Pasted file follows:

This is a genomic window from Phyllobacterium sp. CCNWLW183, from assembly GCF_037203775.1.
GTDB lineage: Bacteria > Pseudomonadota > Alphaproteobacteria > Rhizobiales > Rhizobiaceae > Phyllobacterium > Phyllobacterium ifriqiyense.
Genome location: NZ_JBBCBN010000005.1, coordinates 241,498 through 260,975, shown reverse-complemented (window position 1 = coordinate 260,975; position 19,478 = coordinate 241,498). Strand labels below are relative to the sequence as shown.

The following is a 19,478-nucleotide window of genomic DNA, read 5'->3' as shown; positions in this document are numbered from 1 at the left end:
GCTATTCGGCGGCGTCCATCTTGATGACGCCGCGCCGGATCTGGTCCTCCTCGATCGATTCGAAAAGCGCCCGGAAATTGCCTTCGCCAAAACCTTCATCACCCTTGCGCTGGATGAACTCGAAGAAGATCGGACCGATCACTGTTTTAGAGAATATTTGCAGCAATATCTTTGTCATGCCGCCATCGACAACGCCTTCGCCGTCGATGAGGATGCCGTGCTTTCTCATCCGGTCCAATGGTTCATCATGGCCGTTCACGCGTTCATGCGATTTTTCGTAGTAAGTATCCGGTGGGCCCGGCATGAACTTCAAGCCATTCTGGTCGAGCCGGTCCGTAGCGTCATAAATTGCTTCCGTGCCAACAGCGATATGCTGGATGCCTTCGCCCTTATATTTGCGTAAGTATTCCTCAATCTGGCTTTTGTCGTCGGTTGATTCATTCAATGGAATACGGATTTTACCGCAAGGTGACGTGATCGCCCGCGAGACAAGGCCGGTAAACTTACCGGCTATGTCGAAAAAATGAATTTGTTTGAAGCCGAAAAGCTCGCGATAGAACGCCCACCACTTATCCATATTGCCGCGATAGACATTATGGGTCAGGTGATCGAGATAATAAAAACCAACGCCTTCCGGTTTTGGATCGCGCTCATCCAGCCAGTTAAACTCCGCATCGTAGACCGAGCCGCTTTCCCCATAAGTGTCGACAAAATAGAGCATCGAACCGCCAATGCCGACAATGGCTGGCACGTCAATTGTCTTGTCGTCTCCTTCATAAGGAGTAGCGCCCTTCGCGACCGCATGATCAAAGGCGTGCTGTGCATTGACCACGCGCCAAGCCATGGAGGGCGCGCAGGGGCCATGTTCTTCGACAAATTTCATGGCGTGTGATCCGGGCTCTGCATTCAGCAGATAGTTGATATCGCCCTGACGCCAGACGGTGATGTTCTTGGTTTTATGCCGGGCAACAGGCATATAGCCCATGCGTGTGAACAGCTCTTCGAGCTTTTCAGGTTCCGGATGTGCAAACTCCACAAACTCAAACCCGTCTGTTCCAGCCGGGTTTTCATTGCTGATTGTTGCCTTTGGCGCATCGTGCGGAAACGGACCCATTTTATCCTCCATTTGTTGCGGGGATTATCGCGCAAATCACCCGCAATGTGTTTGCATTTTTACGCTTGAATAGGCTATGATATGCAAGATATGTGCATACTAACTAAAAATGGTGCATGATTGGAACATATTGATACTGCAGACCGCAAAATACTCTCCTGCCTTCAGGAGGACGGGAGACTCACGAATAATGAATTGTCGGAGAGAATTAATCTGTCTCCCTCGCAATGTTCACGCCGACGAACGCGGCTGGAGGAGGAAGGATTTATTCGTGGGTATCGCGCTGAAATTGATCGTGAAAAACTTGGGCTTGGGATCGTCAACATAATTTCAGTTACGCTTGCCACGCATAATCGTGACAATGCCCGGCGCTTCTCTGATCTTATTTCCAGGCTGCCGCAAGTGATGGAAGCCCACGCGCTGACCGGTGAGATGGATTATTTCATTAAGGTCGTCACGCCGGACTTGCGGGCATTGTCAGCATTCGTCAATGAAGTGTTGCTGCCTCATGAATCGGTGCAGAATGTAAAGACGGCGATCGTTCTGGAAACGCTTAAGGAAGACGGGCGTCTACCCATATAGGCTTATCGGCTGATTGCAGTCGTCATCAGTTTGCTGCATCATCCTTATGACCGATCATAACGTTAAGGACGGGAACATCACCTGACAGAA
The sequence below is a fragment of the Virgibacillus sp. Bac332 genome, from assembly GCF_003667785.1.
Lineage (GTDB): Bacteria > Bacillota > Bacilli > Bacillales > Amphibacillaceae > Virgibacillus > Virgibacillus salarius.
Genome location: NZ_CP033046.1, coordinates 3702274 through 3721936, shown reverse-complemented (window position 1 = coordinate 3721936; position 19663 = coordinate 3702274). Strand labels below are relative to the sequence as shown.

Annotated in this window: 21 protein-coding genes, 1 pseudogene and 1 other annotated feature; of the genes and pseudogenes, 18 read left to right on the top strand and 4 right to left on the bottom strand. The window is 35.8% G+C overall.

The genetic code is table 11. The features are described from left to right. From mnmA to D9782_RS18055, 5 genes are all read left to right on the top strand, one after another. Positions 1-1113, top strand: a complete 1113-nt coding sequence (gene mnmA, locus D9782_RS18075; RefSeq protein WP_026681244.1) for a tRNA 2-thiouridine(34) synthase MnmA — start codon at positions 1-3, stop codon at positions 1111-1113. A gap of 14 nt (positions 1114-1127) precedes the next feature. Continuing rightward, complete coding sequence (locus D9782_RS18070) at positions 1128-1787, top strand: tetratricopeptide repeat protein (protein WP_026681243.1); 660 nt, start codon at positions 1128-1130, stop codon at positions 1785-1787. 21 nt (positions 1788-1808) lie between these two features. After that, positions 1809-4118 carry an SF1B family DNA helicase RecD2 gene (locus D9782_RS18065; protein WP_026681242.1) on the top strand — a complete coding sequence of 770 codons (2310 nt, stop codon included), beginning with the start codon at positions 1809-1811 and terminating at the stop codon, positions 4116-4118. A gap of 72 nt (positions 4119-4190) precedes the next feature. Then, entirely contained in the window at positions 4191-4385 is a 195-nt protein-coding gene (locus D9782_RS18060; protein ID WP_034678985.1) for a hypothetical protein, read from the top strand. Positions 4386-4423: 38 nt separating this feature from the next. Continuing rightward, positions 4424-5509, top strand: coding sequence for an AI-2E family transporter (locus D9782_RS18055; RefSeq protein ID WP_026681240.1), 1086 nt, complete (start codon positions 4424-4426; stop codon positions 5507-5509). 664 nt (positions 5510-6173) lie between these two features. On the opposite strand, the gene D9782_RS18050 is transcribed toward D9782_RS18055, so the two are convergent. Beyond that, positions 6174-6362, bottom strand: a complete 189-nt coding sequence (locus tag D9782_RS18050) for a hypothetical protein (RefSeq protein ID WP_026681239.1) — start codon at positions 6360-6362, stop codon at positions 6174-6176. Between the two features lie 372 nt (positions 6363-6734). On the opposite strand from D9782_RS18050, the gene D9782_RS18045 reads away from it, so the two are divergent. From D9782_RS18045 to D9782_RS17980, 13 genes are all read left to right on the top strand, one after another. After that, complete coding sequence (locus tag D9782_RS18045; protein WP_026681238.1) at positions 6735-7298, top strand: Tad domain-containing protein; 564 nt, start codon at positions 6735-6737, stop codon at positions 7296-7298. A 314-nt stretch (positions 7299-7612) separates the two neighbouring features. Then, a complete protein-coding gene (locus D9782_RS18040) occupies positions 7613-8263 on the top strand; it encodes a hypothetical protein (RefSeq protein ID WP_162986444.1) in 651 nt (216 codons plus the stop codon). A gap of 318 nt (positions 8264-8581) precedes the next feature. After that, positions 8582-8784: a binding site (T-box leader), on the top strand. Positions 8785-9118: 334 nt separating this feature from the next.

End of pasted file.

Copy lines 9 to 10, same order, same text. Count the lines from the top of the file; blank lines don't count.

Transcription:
Annotated in this window: 21 protein-coding genes, 1 pseudogene and 1 other annotated feature; of the genes and pseudogenes, 18 read left to right on the top strand and 4 right to left on the bottom strand. The window is 35.8% G+C overall.

The genetic code is table 11. The features are described from left to right. From mnmA to D9782_RS18055, 5 genes are all read left to right on the top strand, one after another. Positions 1-1113, top strand: a complete 1113-nt coding sequence (gene mnmA, locus D9782_RS18075; RefSeq protein WP_026681244.1) for a tRNA 2-thiouridine(34) synthase MnmA — start codon at positions 1-3, stop codon at positions 1111-1113. A gap of 14 nt (positions 1114-1127) precedes the next feature. Continuing rightward, complete coding sequence (locus D9782_RS18070) at positions 1128-1787, top strand: tetratricopeptide repeat protein (protein WP_026681243.1); 660 nt, start codon at positions 1128-1130, stop codon at positions 1785-1787. 21 nt (positions 1788-1808) lie between these two features. After that, positions 1809-4118 carry an SF1B family DNA helicase RecD2 gene (locus D9782_RS18065; protein WP_026681242.1) on the top strand — a complete coding sequence of 770 codons (2310 nt, stop codon included), beginning with the start codon at positions 1809-1811 and terminating at the stop codon, positions 4116-4118. A gap of 72 nt (positions 4119-4190) precedes the next feature. Then, entirely contained in the window at positions 4191-4385 is a 195-nt protein-coding gene (locus D9782_RS18060; protein ID WP_034678985.1) for a hypothetical protein, read from the top strand. Positions 4386-4423: 38 nt separating this feature from the next. Continuing rightward, positions 4424-5509, top strand: coding sequence for an AI-2E family transporter (locus D9782_RS18055; RefSeq protein ID WP_026681240.1), 1086 nt, complete (start codon positions 4424-4426; stop codon positions 5507-5509). 664 nt (positions 5510-6173) lie between these two features. On the opposite strand, the gene D9782_RS18050 is transcribed toward D9782_RS18055, so the two are convergent. Beyond that, positions 6174-6362, bottom strand: a complete 189-nt coding sequence (locus tag D9782_RS18050) for a hypothetical protein (RefSeq protein ID WP_026681239.1) — start codon at positions 6360-6362, stop codon at positions 6174-6176. Between the two features lie 372 nt (positions 6363-6734). On the opposite strand from D9782_RS18050, the gene D9782_RS18045 reads away from it, so the two are divergent. From D9782_RS18045 to D9782_RS17980, 13 genes are all read left to right on the top strand, one after another. After that, complete coding sequence (locus tag D9782_RS18045; protein WP_026681238.1) at positions 6735-7298, top strand: Tad domain-containing protein; 564 nt, start codon at positions 6735-6737, stop codon at positions 7296-7298. A 314-nt stretch (positions 7299-7612) separates the two neighbouring features. Then, a complete protein-coding gene (locus D9782_RS18040) occupies positions 7613-8263 on the top strand; it encodes a hypothetical protein (RefSeq protein ID WP_162986444.1) in 651 nt (216 codons plus the stop codon). A gap of 318 nt (positions 8264-8581) precedes the next feature. After that, positions 8582-8784: a binding site (T-box leader), on the top strand. Positions 8785-9118: 334 nt separating this feature from the next.